Clara Barton and the Red Cross

Share This Page






Follow This Site

Follow SocStudies4Kids on Twitter

Part 2: Her Efforts and History

Barton liked the work so much that she continued it after the war ended, by forming the country's first missing-persons agency. Her work in this effort lasted for four years, during which time she became even more famous than she already was and met both Frederick Douglass and Susan B. Anthony. Barton joined with both of these people in fighting for African-Americans' and women's rights, to vote and to have equal treatment.

In 1869, Barton went to Europe to rest. She was very tired from all her work during the war and after, helping search for missing soldiers. However, Europe was soon ablaze with the Franco-Prussian War, one of a serious of wars between France and what would become Germany. Barton went to work with the International Red Cross, helping to distribute supplies to both sides of the conflict.

When that war was over, Clara Barton returned home with the idea of forming an American Red Cross. Such an organization did not exist, and Clara set about creating it. She did most of the work herself, distributing brochures with information on the organization and giving speeches in support of it. She visited members of Congress and other government officials. Her hard work paid off in 1881, when the National Society of the Red Cross was created. American businessman John D. Rockefeller donated money to help create a national headquarters in Washington, D.C., one block from the White House.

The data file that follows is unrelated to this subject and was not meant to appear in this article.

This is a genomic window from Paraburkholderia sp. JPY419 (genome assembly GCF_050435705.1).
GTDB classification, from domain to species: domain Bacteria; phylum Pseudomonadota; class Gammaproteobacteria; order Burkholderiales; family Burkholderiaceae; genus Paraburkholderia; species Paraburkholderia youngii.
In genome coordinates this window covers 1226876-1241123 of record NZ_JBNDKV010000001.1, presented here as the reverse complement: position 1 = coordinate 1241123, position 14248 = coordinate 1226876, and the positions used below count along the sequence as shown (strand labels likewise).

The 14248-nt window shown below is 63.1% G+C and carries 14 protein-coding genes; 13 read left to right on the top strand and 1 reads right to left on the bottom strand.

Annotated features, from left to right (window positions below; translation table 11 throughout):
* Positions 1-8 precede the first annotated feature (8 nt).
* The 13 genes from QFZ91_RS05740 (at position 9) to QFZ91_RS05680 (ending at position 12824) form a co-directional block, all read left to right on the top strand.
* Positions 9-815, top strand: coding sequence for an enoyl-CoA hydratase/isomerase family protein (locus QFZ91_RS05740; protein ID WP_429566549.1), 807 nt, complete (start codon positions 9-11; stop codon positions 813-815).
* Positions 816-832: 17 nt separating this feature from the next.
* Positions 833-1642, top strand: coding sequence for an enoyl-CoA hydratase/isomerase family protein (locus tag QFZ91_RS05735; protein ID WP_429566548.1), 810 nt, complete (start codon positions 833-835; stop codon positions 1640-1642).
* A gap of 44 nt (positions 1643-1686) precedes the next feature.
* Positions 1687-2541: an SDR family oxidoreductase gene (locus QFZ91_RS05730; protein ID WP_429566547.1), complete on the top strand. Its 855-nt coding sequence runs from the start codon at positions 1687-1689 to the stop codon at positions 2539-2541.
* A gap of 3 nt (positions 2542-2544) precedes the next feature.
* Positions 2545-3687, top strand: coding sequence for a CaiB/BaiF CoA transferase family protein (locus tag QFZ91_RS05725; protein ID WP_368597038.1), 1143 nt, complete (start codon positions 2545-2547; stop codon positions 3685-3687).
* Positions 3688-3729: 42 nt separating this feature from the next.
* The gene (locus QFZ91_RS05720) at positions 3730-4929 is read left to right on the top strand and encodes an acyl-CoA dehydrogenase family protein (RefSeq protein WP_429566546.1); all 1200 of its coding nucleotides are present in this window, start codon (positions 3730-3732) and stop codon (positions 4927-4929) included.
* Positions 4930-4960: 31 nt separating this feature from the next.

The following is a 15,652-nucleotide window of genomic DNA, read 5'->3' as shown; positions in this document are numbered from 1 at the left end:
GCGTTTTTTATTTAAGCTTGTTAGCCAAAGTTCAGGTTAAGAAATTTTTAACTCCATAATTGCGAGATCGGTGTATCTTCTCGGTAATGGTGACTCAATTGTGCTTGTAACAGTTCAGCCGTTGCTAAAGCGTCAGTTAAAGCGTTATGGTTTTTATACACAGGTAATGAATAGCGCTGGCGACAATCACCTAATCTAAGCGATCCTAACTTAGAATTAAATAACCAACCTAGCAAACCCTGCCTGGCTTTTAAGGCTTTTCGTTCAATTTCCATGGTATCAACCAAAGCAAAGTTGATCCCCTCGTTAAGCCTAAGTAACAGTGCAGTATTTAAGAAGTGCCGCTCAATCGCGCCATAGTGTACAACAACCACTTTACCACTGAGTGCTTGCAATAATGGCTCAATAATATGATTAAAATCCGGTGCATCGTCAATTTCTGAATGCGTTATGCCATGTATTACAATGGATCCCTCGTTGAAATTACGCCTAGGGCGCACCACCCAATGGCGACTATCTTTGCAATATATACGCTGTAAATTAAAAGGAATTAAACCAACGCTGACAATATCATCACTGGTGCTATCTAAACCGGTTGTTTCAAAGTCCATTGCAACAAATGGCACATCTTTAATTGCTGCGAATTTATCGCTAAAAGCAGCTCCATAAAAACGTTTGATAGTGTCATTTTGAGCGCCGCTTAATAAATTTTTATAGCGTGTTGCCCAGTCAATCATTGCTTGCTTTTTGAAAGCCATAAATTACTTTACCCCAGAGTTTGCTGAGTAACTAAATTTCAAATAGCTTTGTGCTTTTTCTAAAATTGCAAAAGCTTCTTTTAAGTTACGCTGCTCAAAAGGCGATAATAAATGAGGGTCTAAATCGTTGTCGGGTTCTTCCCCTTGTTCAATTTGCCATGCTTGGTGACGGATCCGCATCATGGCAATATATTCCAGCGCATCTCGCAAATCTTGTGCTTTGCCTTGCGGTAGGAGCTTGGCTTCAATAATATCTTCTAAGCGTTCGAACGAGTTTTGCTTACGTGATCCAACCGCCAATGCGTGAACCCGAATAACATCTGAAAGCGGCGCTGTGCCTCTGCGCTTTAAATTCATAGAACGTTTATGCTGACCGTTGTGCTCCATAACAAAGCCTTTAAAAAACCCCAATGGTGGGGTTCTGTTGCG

The first president of the American Red Cross was none other than Clara Barton, who served in that office for the next 23 years. Even though she was advanced in age, she never lost her spirit and desire to help people in need. She personally accompanied a shipment of supplies to Cuba in 1898, when she was 70, and helped the victims of the massive Galveston, Texas, floods, in 1907.

Clara finally retired in 1904 and spent the rest of her life in a suburb of the nation's capital. She died in 1912 and was buried in Oxford, where she was born.

The Red Cross continues to carry out the mission set forth by Clara Barton, helping people in need, on the battlefield, after disasters, and day-to-day. It is one of the best-known organizations in the world.

First page > Her Early Life > Page 1, 2

Graphics courtesy of Library Congress, ClipArt.com

Search This Site

Custom Search